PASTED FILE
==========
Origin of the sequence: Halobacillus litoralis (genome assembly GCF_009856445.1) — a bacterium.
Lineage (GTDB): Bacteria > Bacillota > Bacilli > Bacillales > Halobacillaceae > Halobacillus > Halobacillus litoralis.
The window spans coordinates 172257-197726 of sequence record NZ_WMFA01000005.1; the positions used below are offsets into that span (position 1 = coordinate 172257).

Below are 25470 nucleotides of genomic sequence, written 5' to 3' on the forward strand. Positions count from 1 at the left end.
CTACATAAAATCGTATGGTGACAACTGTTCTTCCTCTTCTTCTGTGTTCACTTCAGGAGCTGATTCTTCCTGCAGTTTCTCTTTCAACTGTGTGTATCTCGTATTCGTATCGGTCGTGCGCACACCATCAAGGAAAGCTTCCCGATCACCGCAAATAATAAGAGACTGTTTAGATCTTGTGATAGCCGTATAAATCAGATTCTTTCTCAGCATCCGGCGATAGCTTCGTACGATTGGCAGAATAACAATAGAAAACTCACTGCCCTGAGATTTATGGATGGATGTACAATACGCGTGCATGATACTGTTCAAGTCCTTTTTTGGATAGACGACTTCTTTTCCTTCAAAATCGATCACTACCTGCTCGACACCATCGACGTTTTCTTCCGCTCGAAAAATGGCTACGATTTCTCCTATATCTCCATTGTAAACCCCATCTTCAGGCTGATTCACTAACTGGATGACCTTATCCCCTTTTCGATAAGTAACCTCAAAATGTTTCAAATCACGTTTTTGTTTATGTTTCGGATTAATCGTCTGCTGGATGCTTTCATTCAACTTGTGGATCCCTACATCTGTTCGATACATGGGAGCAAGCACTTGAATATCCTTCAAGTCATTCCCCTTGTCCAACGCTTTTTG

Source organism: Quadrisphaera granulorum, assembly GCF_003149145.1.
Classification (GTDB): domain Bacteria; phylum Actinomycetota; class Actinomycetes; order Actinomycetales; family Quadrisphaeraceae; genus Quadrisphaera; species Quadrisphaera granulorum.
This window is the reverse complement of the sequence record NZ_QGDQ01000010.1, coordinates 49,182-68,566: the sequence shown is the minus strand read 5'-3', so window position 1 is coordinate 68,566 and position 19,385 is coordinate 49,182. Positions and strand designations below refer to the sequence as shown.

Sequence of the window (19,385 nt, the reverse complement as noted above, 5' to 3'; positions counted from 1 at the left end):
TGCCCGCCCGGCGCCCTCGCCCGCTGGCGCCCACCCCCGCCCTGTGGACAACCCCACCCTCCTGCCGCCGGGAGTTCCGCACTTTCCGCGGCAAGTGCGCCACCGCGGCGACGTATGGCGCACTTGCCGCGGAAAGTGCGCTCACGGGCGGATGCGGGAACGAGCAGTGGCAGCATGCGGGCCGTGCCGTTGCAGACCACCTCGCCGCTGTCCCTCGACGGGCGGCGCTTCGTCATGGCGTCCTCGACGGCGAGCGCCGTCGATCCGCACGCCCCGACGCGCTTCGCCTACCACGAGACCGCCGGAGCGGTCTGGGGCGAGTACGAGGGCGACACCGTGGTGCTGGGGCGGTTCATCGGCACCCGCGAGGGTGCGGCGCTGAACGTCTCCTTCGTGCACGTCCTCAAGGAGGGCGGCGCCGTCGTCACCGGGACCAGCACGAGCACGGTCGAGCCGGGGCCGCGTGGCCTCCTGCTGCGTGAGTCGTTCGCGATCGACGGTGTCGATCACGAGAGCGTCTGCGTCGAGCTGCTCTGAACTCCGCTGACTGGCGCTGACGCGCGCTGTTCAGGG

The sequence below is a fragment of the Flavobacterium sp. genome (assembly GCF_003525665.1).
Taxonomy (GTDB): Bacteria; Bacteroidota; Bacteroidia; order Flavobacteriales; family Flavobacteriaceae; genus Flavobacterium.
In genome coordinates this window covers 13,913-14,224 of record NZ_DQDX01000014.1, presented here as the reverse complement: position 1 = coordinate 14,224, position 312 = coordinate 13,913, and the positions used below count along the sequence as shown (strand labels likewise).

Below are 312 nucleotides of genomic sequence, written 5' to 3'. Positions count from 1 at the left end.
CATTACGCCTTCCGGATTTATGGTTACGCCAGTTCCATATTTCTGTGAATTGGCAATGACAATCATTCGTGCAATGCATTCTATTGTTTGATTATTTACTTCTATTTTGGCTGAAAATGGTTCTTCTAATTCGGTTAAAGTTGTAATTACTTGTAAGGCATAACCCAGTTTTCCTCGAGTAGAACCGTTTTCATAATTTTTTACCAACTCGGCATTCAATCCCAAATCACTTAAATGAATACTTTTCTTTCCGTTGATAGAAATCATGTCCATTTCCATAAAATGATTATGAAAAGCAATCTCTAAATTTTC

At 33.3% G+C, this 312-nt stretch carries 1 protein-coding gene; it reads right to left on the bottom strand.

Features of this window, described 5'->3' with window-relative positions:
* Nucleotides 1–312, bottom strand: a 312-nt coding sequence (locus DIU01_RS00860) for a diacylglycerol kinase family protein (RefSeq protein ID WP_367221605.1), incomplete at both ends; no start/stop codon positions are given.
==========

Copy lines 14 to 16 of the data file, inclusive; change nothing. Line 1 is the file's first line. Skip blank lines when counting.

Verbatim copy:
Below are 312 nucleotides of genomic sequence, written 5' to 3'. Positions count from 1 at the left end.
CATTACGCCTTCCGGATTTATGGTTACGCCAGTTCCATATTTCTGTGAATTGGCAATGACAATCATTCGTGCAATGCATTCTATTGTTTGATTATTTACTTCTATTTTGGCTGAAAATGGTTCTTCTAATTCGGTTAAAGTTGTAATTACTTGTAAGGCATAACCCAGTTTTCCTCGAGTAGAACCGTTTTCATAATTTTTTACCAACTCGGCATTCAATCCCAAATCACTTAAATGAATACTTTTCTTTCCGTTGATAGAAATCATGTCCATTTCCATAAAATGATTATGAAAAGCAATCTCTAAATTTTC

At 33.3% G+C, this 312-nt stretch carries 1 protein-coding gene; it reads right to left on the bottom strand.